Texas Water Company (TWC) says it understands the City of Blanco’s “frustration” over a small pipe break in the utility’s system that allegedly drained the town’s water supply on July 14, forcing officials to implement Stage 6 drought restrictions.
But Larry Jackson, director of Customer Service & Communications, today disputed Monday’s claims by Blanco City Attorney Tim Tuggey that TWC lied about the real cause of the city’s water crisis.
In a demand letter shared on Facebook Monday, Tuggey characterized TWC’s initial claims about the incident as “clearly misleading” and blamed the utility for prioritizing customers who continue to violate drought restrictions by watering their lawns.
According to Tuggey:
- In the midst of the crisis, TWC demanded Blanco pay to replace the pipeline serving Blanco and other nearby users, a demand the company has made to previous mayors. “In resolutions of those claims, the company also proposed yet again that the city sell its water rights and ownership stake in the jointly owned pipeline and holding tank.”
- TWC’s actions are a violation of both the law and a long-established memorandum of understanding between the city and the company.
- TWC should keep a minimum of 500,000 gallons (10 feet) in the Stallion Tank that supplies Blanco “and never again force Blanco to a higher level of restrictions than other communities on the same system.”
- Formal mediation involving the Texas Commission on Environmental Quality (TCEQ) is required.
“We have sent this company a strong, unified message, and I am confident we will not again experience another man-made emergency in our water supply,” Blanco said on Facebook.
Last week Blanco Mayor Mike Arnold said he’s confident TWC can indefinitely supply the city with water “at this level or better” and dialed water restrictions back to Stage 3.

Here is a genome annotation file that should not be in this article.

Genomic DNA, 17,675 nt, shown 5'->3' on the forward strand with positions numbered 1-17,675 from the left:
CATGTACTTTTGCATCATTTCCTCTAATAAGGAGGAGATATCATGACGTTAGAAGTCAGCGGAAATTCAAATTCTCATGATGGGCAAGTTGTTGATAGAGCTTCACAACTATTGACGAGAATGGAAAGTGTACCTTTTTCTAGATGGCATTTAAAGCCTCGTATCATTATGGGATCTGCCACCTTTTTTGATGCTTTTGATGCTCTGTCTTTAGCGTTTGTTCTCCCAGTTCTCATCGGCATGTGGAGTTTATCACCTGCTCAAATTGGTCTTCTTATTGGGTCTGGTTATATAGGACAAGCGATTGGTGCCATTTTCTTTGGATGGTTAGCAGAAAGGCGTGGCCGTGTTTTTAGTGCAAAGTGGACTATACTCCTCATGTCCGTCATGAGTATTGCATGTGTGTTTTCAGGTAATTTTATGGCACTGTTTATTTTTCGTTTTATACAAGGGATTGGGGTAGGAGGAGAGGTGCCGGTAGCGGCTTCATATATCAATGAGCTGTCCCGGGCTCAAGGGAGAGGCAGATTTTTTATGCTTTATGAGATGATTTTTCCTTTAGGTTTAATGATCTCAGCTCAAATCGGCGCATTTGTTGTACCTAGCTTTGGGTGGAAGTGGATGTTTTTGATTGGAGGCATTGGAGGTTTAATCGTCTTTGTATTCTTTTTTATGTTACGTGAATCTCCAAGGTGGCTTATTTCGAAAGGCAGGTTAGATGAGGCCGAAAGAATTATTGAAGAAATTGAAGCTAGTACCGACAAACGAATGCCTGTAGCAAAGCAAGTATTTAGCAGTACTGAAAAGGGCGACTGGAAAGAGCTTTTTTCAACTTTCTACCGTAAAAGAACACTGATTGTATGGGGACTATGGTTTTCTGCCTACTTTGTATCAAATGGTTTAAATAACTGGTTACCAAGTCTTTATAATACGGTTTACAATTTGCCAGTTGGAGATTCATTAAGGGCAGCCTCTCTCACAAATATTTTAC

However, he warned other mayors and community leaders he plans to make sure they understand the ramifications of their lack of enforcement of water restrictions.
“It was frustrating to learn that while we were implementing severe restrictions and shutting down businesses, other communities on our same system were still watering their lawns with no restrictions being enforced,” Arnold said.
“We believe they now realize the implications of their allocation and enforcement decisions and will do better in the future,” he said about TWC. “Based on their written commitment and proven capacity we will now remain on a restriction level on par with other communities in their network, nothing more severe.”
TWC said it is Blanco’s sole water provider.
On July 14, Blanco Mayor Pro Tem Rodney Thraikill described pipe breaks in TWC’s system as a “frequent occurrence.”
However Larry Jackson, TWC’s director of Customer Service & Communication, said the utility has seen a “vast reduction” in the number of pipe breaks since it completed repairs on a transmission line on FM 306.
“We used to have a main transmission line running along FM 306 that was prone to breaks and subsequent leaks,” he said. “This issue was directly attributable to adding water storage tanks that supplied the north side of Canyon Lake and City of Blanco, including down Highway 281 to Bulverde and Spring Branch.
“Additionally, we added more storage in Mystic Shores and added more capability in Bulverde, putting us in much greater shape in terms of production and storage,” he said.
Despite its name, the company is part of the SJW Group, a water utility processing, distribution, wholesale and retail company based in San Jose, California
SJW plans to release its second-quarter 2023 financial results by July 31.